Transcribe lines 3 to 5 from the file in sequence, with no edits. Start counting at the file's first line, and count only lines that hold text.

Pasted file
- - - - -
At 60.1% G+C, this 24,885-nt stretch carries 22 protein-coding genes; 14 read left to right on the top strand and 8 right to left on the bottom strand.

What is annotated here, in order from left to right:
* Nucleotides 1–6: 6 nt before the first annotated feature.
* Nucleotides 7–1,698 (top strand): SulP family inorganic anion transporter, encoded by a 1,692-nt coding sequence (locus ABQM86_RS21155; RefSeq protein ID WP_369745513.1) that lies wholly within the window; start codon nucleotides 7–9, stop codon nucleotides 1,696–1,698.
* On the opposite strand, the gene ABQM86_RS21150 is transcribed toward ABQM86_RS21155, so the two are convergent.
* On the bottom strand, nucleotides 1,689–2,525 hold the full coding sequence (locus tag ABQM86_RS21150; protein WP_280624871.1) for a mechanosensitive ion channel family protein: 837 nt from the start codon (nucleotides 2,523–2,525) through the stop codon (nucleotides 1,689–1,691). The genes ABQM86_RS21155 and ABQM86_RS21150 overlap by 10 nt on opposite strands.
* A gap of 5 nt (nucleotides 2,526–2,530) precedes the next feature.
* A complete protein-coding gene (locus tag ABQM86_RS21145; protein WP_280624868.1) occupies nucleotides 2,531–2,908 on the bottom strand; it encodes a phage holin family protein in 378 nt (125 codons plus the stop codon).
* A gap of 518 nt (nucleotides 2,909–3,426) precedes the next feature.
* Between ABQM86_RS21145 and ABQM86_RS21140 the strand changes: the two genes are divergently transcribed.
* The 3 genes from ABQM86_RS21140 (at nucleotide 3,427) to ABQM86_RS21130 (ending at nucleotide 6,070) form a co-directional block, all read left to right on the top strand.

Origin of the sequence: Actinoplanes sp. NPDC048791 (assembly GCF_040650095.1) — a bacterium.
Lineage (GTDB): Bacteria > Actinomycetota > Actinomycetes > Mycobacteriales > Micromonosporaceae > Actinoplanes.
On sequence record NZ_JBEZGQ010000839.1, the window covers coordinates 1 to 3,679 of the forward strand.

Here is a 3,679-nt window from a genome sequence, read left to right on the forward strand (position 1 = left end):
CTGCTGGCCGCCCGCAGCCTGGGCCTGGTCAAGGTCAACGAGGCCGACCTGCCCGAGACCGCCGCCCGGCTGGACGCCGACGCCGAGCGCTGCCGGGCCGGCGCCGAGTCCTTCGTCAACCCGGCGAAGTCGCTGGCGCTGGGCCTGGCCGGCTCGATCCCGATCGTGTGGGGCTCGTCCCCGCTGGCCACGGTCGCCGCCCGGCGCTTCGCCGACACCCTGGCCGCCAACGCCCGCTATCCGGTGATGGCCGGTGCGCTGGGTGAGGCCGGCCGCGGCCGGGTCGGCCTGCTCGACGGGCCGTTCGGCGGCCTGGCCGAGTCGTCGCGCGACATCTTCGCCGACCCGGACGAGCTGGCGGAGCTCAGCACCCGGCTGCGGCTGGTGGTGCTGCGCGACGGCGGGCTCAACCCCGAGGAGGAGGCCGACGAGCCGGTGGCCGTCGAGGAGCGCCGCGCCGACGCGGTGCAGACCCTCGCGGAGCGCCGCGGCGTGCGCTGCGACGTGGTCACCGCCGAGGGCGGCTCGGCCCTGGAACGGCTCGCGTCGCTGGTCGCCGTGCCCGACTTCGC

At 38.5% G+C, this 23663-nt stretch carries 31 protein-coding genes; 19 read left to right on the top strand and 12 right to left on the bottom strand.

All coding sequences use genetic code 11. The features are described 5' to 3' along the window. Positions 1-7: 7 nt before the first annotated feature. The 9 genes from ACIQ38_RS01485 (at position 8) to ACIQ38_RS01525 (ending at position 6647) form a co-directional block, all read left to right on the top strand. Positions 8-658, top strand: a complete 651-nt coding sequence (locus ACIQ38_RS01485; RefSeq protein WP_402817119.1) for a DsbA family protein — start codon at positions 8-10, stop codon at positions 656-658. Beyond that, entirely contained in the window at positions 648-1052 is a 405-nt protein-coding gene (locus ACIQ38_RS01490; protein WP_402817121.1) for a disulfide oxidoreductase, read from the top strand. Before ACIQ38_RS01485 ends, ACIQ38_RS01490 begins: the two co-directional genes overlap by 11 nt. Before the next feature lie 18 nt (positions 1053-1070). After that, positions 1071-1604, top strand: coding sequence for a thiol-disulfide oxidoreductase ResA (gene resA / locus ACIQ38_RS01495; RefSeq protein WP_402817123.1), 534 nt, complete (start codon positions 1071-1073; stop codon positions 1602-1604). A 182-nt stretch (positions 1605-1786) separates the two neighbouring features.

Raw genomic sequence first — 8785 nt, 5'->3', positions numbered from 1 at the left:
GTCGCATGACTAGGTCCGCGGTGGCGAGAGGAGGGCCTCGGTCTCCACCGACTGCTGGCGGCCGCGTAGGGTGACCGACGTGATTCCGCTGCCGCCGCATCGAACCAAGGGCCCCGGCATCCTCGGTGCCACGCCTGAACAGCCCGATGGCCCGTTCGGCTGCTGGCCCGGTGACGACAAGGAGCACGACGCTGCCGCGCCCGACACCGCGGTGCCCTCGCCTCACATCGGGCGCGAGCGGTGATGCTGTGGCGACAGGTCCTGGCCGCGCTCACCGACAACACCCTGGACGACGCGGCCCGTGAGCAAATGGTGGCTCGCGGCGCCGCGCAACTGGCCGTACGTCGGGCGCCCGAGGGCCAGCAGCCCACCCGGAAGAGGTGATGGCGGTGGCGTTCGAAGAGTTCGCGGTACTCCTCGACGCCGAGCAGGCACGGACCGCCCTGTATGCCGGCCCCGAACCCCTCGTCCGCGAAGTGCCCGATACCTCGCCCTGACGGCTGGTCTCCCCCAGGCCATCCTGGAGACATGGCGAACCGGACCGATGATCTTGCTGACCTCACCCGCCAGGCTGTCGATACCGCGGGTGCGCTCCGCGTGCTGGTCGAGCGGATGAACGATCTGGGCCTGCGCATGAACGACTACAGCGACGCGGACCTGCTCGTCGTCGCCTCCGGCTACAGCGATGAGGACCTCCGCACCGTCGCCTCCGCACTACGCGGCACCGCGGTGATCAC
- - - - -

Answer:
* Nucleotides 1–6: 6 nt before the first annotated feature.
* Nucleotides 7–1,698 (top strand): SulP family inorganic anion transporter, encoded by a 1,692-nt coding sequence (locus ABQM86_RS21155; RefSeq protein ID WP_369745513.1) that lies wholly within the window; start codon nucleotides 7–9, stop codon nucleotides 1,696–1,698.
* On the opposite strand, the gene ABQM86_RS21150 is transcribed toward ABQM86_RS21155, so the two are convergent.